After winning the (lower) House election in recent days, Japanese Prime Minister Abe Shinzo is championing the idea of building an “encirclement network” between Japan, the United States, Australia and India around China. Reuters reported that Japanese Foreign Minister Taro Kono told Japan’s Economic News on Wednesday that US President Trump will visit Japan on the 6th of next month. At the US-Japan Summit talks,, Abe will propose that leaders of USA, Japan, Australia and India hold a strategic dialogue to deal with China’s “Belt and Road Initiative” initiative to Trump.
Abe had this idea 11 years ago
Kono said the Japanese proposal is aimed at promoting free trade and defense cooperation between the four countries on land and at sea, and will extend such cooperation to Southeast Asia, South Asia and Central Asia, and beyond to the Middle East and Africa. Kawano said that in order to keep the oceans free and open, economic and security issues will certainly be on the negotiating table. He also stressed that promoting Asian investment in high-quality infrastructure in Africa is also one of the purposes of the dialogue.
This is not the first time that the Japanese side has proposed a Japan-US-Australia-India strategic dialogue. As early as 2006, when Abe became Prime Minister for the first time, he had put forward this idea. He had planned to hold a strategic dialogue with the United States, Australia and India in December of that year in talks with Indian Prime Minister Manmohan Singh. However, Chinese perception of “encirclement” and, at the same time, absence of a clear statement by the United States and cautious attitude of India also, resulted in shelving of the Four Power strategic dialogue idea.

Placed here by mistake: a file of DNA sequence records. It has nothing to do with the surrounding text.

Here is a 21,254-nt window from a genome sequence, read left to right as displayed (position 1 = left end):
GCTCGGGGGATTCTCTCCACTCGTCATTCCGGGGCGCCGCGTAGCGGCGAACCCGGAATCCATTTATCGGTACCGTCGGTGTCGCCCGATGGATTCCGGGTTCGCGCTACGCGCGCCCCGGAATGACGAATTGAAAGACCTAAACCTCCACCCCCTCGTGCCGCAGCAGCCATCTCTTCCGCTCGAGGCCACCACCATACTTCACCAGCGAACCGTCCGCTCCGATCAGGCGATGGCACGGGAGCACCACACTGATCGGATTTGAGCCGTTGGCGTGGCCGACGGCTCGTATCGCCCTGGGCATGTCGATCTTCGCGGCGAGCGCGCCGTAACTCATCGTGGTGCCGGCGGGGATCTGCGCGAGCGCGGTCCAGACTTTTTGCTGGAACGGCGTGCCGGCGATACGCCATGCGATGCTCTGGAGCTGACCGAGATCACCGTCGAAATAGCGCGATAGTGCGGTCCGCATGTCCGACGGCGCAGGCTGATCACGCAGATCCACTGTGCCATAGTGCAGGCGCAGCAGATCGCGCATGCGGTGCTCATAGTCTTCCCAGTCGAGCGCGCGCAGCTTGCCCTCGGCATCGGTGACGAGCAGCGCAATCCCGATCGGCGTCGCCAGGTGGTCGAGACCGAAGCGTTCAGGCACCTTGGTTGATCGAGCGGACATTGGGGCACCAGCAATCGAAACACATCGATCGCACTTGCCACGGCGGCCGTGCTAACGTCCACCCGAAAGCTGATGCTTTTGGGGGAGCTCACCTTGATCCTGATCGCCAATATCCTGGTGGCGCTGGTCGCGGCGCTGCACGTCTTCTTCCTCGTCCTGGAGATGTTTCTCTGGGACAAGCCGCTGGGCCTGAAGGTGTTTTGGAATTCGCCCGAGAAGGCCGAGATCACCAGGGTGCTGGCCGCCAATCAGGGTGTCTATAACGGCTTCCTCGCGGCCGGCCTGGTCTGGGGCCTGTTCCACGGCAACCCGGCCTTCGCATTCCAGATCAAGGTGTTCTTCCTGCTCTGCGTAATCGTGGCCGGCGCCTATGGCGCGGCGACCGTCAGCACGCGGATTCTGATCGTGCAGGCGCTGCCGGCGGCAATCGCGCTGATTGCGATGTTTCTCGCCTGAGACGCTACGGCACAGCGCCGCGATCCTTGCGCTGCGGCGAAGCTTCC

Promotion of an alliance in the name of dialogue?
What kind of considerations have prompted Abe to resurrect hhis old proposal ? Throughout his ruling career, from his election as Prime Minister in 2006 when he first proposed the strategic security concept of a US-Japan-India “values alliance” and “arc of freedom and prosperity”, to the “democratic diamond concept” (covering Japan, USA, Australia and India) second time in 2012, and last year’s “White Paper on Defense” written to strengthen Japan-US-Australia India multilateral cooperation, Abe has never given up on the idea of building alliances for Japan, Holding a strategic dialogue of the four Heads of State is an important prelude to the realization of this alliance. Analysts point out that Abe’s strategic designs implied “encirclement” of China to curb its rise.
Wang Shaopu, Director of the Shanghai Jiaotong University Japan Research Center, believes that Abe’s “democratic security diamond” concept of 2012 is related to the evolution of the East Asian situation: China’s GDP surpassed Japan as the world’s No.2; the Obama administration push for the “Asia-Pacific rebalancing” strategy; China’s “One Belt, One Road” initiative covering Europe and Asia; its gradually expanding its influence in the Indian Ocean region; China’s taking action to defend the sovereignty in the South China Sea territory; Japanese anxiety; Sino-Indian geopolitical friction; India accelerating its ties with the United States; Japan’s desire to win over India and integrate the four countries to encash opportunities.”In the new situation, Abe has not changed his strategic intentions, that is, to posit China as a hypothetical enemy, strengthen the alliance with the ocean-faring States and build a secure diamond-shaped encirclement around China, so as to prevent, isolate and even go against China.” Wang Shaopu said.